New Hampshire’s ranking on the list demonstrates of how impactful green building strategies can be when supported by local government officials, no matter the size of the state. Chapter 242, which was enacted by the state in June 2012, amended the New Hampshire building code to adopt by reference the International Building Code of 2009, the International Existing Building Code of 2009 and the International Energy Conservation Code of 2009.

No. 15: New Jersey
New Jersey rounds out the top 15 states on the list with 10.62 million certified square feet, equal to 1.21 GSF of LEED space per capita. Of the 82 commercial projects certified in 2016, four were certified to the platinum level, 18 to gold, 31 to silver and 29 to LEED-certified. Worth noting are that seven projects are tied to the manufacturing sector, five to education (including both higher education institutions and K–12 facilities), and seven were multifamily/residential projects (under BD+C).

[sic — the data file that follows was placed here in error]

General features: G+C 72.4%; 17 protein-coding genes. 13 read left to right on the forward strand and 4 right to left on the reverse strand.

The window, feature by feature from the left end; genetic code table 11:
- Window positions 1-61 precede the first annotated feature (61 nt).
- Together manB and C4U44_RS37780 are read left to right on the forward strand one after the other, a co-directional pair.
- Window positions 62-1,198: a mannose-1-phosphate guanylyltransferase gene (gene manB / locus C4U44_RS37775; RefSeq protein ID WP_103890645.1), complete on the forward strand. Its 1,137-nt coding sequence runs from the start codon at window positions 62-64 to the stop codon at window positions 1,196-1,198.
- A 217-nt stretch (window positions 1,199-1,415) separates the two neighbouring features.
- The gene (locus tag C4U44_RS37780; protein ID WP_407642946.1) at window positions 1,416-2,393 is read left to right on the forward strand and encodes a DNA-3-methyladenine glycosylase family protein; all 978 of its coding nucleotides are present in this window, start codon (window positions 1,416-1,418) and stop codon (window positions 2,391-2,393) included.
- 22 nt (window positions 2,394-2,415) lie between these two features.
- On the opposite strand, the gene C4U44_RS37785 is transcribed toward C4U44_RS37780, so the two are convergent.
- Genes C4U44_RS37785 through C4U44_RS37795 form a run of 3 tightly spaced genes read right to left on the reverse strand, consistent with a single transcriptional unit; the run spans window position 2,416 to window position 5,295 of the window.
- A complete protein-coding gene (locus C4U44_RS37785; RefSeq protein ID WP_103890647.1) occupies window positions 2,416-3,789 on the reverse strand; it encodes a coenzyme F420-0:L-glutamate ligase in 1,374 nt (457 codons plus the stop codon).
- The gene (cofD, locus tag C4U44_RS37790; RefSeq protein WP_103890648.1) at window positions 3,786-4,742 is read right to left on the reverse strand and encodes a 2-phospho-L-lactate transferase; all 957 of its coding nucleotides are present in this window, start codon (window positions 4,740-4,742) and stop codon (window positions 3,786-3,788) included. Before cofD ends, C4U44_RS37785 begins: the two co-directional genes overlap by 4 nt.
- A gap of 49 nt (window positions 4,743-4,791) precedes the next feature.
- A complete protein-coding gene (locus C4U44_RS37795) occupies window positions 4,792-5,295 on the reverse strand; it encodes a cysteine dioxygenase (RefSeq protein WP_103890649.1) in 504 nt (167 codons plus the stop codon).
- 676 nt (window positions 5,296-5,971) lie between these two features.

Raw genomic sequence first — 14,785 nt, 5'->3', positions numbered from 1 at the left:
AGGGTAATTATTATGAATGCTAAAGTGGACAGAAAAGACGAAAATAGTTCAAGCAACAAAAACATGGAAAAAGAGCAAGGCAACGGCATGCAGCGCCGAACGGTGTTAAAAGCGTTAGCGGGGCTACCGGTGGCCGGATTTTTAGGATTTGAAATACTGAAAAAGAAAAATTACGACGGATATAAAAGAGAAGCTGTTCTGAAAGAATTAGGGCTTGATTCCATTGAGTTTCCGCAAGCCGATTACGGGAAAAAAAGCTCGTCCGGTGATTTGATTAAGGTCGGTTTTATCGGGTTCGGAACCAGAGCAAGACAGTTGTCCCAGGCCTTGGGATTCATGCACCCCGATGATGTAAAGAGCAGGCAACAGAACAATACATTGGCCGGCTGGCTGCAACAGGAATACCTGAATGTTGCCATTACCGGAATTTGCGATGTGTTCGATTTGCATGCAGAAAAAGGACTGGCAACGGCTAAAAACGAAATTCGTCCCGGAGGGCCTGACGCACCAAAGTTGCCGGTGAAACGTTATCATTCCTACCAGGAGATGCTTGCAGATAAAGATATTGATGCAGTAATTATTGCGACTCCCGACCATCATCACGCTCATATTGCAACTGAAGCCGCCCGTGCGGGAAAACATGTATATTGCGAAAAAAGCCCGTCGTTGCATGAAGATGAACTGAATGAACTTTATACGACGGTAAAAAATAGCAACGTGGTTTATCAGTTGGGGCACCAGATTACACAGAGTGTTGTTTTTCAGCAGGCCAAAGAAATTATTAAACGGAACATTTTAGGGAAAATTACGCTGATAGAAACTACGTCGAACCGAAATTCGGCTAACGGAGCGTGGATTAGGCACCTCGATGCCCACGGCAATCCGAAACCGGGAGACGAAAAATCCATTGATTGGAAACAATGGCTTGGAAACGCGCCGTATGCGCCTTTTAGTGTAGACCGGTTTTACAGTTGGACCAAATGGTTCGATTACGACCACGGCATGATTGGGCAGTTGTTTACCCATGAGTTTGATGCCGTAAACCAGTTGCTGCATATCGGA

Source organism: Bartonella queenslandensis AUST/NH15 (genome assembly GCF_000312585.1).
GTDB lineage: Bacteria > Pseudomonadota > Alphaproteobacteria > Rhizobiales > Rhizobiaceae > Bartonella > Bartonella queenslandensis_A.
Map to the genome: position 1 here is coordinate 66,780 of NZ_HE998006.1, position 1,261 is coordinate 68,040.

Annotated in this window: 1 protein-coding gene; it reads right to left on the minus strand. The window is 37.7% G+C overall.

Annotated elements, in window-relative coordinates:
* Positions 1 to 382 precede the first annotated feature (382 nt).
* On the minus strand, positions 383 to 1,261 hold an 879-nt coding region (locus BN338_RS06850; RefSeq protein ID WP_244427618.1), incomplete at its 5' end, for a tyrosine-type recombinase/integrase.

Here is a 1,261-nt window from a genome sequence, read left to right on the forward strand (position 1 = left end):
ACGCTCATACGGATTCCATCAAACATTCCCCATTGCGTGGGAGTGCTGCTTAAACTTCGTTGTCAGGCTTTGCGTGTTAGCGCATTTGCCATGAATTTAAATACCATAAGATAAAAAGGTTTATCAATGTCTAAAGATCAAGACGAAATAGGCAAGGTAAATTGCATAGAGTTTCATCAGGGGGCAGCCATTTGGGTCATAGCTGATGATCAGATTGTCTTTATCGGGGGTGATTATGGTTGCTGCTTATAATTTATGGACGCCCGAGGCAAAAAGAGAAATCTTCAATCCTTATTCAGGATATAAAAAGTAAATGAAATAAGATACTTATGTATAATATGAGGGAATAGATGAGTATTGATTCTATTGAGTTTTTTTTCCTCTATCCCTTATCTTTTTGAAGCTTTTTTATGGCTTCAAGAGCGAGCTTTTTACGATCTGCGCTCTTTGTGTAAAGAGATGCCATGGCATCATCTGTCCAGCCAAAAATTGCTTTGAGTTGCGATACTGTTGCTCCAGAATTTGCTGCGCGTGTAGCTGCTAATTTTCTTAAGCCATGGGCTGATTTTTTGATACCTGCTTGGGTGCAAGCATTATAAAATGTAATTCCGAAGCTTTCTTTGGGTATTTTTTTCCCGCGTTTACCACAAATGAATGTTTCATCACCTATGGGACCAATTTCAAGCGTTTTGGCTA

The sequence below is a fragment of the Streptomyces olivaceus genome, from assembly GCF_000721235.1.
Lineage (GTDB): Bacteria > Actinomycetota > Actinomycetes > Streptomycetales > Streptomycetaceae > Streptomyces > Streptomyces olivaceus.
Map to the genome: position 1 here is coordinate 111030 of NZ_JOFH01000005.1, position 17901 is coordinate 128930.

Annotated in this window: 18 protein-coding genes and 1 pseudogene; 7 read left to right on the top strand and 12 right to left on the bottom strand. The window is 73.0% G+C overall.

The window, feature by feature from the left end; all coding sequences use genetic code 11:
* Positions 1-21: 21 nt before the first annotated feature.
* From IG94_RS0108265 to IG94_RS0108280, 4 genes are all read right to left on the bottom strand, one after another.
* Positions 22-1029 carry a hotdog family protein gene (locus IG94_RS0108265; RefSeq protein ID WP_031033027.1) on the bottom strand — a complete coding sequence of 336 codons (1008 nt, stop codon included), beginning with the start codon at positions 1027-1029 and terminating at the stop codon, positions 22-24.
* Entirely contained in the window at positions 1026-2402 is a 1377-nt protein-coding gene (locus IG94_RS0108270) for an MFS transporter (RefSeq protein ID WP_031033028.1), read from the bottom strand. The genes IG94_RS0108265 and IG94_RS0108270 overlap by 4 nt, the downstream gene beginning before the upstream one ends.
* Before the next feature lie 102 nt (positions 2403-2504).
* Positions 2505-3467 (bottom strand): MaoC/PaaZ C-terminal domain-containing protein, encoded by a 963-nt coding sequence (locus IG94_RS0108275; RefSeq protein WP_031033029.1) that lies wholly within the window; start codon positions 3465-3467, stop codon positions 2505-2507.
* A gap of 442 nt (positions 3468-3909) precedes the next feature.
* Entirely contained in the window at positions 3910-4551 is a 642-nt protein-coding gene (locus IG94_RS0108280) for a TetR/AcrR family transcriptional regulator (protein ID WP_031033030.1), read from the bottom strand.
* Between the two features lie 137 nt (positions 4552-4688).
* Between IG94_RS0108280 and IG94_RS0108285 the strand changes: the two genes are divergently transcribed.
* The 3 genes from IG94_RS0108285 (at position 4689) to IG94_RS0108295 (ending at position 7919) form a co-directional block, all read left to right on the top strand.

Of the states highlighted in the honorable mention list, New Jersey has by far enacted the most policies at the state and city levels to support green building. Jersey City, which saw eight projects certified in 2016, has two city ordinances that promote green building. Ordinance 09-001 requires all new construction and renovations of public buildings to achieve LEED Silver certification and the EPA’s Energy Star Building Label, and Ordinance 09-002 grants a partial refund of building permit and lands development application fees for new construction and commercial building renovation projects.

Of the state-level policies, Chapter 296 is notable for requiring any new state building over 15,000 square feet to be designed to meet the standards of a “high-performance building” — defined in part as a building that receives at least a LEED silver certification.